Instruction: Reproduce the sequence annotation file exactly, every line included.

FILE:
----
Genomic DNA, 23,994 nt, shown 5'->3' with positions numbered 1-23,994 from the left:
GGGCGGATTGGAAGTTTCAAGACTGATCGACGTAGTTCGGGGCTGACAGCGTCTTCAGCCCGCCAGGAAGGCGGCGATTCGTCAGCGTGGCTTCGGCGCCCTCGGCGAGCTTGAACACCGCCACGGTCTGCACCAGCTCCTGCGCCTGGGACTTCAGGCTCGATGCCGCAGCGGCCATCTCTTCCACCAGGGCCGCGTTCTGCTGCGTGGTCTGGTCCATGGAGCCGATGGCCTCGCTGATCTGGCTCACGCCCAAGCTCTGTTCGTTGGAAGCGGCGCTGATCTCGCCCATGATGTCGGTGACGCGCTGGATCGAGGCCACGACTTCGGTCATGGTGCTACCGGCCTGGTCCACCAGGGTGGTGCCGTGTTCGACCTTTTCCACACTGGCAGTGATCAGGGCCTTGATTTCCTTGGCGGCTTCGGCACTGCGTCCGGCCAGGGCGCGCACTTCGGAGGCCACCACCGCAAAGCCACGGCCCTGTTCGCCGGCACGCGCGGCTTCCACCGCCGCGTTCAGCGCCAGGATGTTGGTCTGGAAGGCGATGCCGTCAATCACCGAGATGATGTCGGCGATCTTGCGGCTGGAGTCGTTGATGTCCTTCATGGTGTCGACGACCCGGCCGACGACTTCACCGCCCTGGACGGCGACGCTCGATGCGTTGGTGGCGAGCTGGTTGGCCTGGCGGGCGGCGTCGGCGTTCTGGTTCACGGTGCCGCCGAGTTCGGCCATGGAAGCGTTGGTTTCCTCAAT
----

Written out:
Genomic DNA, 23,994 nt, shown 5'->3' with positions numbered 1-23,994 from the left:
GGGCGGATTGGAAGTTTCAAGACTGATCGACGTAGTTCGGGGCTGACAGCGTCTTCAGCCCGCCAGGAAGGCGGCGATTCGTCAGCGTGGCTTCGGCGCCCTCGGCGAGCTTGAACACCGCCACGGTCTGCACCAGCTCCTGCGCCTGGGACTTCAGGCTCGATGCCGCAGCGGCCATCTCTTCCACCAGGGCCGCGTTCTGCTGCGTGGTCTGGTCCATGGAGCCGATGGCCTCGCTGATCTGGCTCACGCCCAAGCTCTGTTCGTTGGAAGCGGCGCTGATCTCGCCCATGATGTCGGTGACGCGCTGGATCGAGGCCACGACTTCGGTCATGGTGCTACCGGCCTGGTCCACCAGGGTGGTGCCGTGTTCGACCTTTTCCACACTGGCAGTGATCAGGGCCTTGATTTCCTTGGCGGCTTCGGCACTGCGTCCGGCCAGGGCGCGCACTTCGGAGGCCACCACCGCAAAGCCACGGCCCTGTTCGCCGGCACGCGCGGCTTCCACCGCCGCGTTCAGCGCCAGGATGTTGGTCTGGAAGGCGATGCCGTCAATCACCGAGATGATGTCGGCGATCTTGCGGCTGGAGTCGTTGATGTCCTTCATGGTGTCGACGACCCGGCCGACGACTTCACCGCCCTGGACGGCGACGCTCGATGCGTTGGTGGCGAGCTGGTTGGCCTGGCGGGCGGCGTCGGCGTTCTGGTTCACGGTGCCGCCGAGTTCGGCCATGGAAGCGTTGGTTTCCTCAAT